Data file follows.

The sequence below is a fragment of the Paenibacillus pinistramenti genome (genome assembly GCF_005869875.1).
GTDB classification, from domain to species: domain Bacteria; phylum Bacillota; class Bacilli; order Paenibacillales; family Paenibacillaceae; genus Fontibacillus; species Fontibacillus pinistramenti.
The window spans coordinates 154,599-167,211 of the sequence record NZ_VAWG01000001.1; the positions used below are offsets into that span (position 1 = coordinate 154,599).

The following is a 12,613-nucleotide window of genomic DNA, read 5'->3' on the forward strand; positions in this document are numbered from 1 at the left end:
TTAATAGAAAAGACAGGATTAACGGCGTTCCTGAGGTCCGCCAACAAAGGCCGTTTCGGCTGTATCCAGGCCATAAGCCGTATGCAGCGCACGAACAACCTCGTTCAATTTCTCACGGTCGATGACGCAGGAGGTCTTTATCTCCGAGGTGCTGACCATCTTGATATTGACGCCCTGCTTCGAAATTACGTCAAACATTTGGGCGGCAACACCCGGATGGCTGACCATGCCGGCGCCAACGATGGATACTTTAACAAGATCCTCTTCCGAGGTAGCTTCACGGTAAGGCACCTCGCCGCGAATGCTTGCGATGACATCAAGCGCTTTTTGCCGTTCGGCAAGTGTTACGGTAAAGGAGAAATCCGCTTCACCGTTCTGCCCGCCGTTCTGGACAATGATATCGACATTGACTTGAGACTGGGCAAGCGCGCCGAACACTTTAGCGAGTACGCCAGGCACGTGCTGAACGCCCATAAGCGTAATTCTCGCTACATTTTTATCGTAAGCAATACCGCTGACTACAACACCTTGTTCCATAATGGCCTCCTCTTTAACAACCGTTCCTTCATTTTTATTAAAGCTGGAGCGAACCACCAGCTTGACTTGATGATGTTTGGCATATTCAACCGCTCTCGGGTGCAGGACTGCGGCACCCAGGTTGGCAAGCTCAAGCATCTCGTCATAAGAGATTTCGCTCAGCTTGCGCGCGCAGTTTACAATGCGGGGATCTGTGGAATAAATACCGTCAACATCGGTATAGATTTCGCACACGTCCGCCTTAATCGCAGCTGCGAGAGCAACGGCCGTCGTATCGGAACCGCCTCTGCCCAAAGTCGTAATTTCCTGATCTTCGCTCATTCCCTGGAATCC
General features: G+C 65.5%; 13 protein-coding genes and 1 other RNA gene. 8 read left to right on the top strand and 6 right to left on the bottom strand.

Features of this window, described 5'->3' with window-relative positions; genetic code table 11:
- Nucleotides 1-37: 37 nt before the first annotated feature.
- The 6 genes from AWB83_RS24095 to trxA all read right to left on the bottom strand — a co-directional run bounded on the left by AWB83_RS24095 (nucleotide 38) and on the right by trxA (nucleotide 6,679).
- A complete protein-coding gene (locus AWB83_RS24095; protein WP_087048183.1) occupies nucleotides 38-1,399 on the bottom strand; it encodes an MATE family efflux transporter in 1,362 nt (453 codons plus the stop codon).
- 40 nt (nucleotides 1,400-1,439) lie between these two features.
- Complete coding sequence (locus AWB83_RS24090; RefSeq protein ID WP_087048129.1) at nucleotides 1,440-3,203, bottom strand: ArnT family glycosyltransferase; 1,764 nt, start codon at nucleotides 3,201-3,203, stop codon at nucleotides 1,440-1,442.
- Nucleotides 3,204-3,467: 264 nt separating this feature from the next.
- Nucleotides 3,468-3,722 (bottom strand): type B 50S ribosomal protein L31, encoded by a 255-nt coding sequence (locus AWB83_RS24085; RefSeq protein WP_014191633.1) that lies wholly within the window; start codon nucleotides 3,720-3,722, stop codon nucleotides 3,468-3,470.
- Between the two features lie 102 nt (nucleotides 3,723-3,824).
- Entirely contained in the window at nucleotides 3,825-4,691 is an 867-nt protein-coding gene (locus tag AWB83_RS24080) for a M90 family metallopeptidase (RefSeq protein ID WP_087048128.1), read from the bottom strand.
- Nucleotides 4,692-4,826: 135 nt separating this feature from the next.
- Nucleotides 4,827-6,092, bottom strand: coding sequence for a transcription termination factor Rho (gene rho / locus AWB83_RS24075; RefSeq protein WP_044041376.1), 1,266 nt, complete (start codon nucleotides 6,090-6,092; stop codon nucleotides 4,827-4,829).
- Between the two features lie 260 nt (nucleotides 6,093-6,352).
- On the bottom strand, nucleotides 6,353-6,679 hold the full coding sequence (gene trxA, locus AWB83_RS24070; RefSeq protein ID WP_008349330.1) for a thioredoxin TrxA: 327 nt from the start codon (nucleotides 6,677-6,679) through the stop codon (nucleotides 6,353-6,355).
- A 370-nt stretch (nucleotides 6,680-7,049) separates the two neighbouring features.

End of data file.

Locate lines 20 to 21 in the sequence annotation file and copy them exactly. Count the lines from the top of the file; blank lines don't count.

- On the bottom strand, nucleotides 6,353-6,679 hold the full coding sequence (gene trxA, locus AWB83_RS24070; RefSeq protein ID WP_008349330.1) for a thioredoxin TrxA: 327 nt from the start codon (nucleotides 6,677-6,679) through the stop codon (nucleotides 6,353-6,355).
- A 370-nt stretch (nucleotides 6,680-7,049) separates the two neighbouring features.